At the heart of Mr. Obama’s speech lies the US’ unabated quest for maintaining the US’ global hegemony. No wonder the US will continue, in an unabated fashion, to kill its enemies to protect its interests. He said, “The United States will use military force, unilaterally if necessary, when our core interests demand it…” It is evident that he was not spelling out essentially a defensive mode of the US army to be adopted in post-2014 Afghanistan, or for that matter, anywhere in the world. What he implicitly said was, in reality, a blatant expression of the US’ imperialist drive, which actually led it to wage war in Afghanistan, which would continue to shape the US’ global policies.

In other words, as is evident from the analyses of the situation, the US’ ‘new’ plan of withdrawal is not going to bring any material change on the ground except that the number of troops would come down in order for pacifying the public’s rapidly rising anti-war sentiments, and to strengthen the party position in the US.

Hailing this approach as a successful one, Mr. Obama stated that this would not only lead to a ‘responsible’ end of the war but would also help achieve “the objectives that took us to the war.” It is an ironical to see the US President talking about a “responsible” end of the war and “achievement” of basic objectives. Ground realities indicate that the conflict shows no signs of abating. The Taliban are even more powerful, tenacious and increasingly deadly. Civilian casualties are rising and the deadly fighting still keeps on forcing some 10,000 Afghans to leave their homes every month. The linchpin of the US exit strategy, Afghan national security forces, have critical capability gaps and are suffering huge losses of up to 400 casualties a month due to escalating attacks. The Afghan government is corrupt and anemic, reconstruction is faltering and the region continues to be unstable.

Earlier in May, the Taliban issued a statement announcing that that they will launch their annual spring offensive, and pledged to continue fighting even if only a small number of the US forces remain in the country. The Taliban, who removed their top military commander last month, said they will focus the new offensive on foreign troops, “diplomatic centers” and contractors, as well as on members of the Afghan government and parliament, judges and officials at the foreign and interior ministries.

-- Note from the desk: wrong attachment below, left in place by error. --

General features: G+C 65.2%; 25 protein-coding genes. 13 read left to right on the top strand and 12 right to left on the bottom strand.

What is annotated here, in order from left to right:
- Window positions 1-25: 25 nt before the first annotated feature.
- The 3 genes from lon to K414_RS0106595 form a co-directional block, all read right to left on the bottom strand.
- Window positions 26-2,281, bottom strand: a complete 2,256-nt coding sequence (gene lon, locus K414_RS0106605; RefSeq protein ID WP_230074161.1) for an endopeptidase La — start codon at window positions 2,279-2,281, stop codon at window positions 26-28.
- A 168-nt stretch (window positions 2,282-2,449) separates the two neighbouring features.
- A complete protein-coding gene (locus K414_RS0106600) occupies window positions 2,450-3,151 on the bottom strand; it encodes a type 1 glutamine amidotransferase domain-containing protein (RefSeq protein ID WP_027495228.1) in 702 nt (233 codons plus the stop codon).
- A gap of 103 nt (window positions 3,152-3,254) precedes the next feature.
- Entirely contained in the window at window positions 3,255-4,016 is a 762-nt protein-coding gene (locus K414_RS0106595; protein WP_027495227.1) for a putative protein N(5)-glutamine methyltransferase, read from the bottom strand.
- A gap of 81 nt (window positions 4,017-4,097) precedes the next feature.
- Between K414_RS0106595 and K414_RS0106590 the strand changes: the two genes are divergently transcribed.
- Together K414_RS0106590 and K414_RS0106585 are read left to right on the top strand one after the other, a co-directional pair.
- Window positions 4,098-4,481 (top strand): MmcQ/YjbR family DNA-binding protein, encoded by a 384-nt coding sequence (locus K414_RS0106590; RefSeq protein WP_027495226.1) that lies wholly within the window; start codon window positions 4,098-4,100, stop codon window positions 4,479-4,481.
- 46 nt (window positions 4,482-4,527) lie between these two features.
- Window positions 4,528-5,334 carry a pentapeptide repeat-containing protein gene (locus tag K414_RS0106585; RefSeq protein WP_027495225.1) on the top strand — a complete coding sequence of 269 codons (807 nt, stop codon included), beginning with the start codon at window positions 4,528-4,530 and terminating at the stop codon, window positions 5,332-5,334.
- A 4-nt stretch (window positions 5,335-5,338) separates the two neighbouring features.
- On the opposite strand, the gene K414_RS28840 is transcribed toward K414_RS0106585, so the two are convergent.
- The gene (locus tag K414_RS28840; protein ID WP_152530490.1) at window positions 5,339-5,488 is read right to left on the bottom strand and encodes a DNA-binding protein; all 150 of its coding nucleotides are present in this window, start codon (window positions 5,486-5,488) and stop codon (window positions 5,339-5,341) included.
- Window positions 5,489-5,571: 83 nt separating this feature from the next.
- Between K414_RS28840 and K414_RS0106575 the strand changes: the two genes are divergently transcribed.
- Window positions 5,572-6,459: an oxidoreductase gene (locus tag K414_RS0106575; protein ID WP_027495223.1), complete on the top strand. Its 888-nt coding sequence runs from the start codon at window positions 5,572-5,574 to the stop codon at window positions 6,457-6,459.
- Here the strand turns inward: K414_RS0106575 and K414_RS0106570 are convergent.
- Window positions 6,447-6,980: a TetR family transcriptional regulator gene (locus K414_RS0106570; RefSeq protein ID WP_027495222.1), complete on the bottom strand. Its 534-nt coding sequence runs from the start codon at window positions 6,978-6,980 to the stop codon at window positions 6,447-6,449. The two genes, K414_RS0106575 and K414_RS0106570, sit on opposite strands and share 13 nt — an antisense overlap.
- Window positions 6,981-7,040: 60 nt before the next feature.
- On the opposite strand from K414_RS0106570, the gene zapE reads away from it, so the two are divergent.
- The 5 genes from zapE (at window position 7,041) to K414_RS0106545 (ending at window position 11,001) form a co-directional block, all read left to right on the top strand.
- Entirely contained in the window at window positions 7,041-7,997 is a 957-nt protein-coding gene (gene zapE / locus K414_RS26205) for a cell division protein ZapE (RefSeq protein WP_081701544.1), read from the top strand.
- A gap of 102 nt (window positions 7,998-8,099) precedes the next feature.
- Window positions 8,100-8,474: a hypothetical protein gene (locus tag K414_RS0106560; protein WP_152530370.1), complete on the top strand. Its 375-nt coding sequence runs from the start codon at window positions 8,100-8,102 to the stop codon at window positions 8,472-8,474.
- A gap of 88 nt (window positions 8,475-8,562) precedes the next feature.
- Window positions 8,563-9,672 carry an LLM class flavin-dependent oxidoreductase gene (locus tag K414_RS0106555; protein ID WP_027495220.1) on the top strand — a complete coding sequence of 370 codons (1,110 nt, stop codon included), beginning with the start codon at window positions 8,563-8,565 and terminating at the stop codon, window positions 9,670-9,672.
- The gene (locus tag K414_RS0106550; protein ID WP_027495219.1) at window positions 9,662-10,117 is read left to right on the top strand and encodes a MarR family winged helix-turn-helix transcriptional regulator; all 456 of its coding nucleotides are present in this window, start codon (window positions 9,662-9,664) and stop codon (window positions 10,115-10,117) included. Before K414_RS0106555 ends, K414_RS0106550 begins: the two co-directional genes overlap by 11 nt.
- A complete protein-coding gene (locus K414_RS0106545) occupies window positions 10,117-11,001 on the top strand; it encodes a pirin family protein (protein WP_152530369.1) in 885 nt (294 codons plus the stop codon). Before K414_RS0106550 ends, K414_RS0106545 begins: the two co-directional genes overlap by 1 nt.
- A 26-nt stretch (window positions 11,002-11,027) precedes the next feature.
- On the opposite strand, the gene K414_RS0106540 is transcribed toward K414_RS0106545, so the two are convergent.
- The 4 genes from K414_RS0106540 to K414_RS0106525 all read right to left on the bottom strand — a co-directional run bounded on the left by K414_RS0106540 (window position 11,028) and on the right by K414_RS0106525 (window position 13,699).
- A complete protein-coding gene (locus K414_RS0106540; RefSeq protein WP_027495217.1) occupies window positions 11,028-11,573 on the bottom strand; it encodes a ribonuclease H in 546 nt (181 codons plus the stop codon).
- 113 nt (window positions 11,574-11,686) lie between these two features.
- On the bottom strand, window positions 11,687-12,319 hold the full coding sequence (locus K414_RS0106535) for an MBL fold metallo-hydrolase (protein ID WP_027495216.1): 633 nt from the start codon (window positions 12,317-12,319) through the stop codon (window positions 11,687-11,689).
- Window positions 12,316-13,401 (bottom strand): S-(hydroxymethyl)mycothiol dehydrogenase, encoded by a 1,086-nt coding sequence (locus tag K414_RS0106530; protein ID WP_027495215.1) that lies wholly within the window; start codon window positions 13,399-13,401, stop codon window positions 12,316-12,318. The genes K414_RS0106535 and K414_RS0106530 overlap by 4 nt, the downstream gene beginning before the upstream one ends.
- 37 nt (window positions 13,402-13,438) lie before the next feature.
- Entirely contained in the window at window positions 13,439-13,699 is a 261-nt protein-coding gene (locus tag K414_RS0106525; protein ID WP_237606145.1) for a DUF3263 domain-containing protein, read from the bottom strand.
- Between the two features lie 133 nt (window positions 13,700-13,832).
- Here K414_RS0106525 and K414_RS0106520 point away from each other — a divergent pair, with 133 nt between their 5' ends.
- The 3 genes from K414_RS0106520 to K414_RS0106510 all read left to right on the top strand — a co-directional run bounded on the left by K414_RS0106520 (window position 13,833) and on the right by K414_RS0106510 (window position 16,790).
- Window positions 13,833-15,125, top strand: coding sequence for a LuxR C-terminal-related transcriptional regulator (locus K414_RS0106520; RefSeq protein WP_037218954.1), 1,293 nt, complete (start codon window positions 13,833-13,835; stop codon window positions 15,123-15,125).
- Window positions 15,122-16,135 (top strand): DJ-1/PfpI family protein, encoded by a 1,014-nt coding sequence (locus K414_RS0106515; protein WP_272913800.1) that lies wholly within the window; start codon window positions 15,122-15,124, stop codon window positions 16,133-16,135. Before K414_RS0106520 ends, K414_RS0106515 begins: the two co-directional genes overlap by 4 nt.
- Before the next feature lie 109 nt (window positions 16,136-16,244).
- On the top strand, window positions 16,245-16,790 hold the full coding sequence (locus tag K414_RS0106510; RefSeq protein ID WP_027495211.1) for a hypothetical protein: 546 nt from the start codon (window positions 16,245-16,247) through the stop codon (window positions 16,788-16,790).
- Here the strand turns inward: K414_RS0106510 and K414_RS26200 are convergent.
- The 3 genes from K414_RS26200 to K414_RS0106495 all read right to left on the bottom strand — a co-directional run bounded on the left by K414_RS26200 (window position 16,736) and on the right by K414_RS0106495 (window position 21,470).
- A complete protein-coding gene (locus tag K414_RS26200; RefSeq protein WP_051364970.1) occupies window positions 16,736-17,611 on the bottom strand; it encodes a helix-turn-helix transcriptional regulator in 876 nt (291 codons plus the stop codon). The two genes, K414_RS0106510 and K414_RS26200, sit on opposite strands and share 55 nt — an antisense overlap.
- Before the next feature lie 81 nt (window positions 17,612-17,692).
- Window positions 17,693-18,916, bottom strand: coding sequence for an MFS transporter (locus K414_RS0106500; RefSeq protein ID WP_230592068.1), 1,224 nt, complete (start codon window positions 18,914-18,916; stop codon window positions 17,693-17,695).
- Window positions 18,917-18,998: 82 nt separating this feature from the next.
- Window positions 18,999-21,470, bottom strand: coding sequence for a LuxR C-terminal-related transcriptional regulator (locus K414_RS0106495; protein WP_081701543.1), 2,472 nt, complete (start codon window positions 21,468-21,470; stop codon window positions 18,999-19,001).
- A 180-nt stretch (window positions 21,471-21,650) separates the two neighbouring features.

In other words, prospects of drawdown and of the Taliban attacks have placed Afghanistan in a very grim socio-political situation. The future of Afghanistan remains as bleak and uncertain as it was few years ago. The US led “war on terrorism” has brought fourth more destruction, of life and property, than brought by the 9/11 incident. As a result of 13 years long war, Afghanistan stands as one of the most impoverished states in the world. And, as the war now supposedly reaches it, future of Afghanistan remains overshadowed by another era of internal conflict—hence, more destruction. That is, perhaps, what the US’ hidden agenda is; for, only such a situation can other regional powers from strengthening their position in Afghanistan at the expense of the US’ defeat. The US, through the CIA, will keep pouring in a lot of money to help warlords to wage war against the Taliban and keep the state unsafe for any meaningful economic development—hence, more Taliban and an excuse for the US to keep its forces even beyond 2016.

Salman Rafi Sheikh, research-analyst of International Relations and Pakistan’s foreign and domestic affairs, exclusively for the online magazine “New Eastern Outlook”.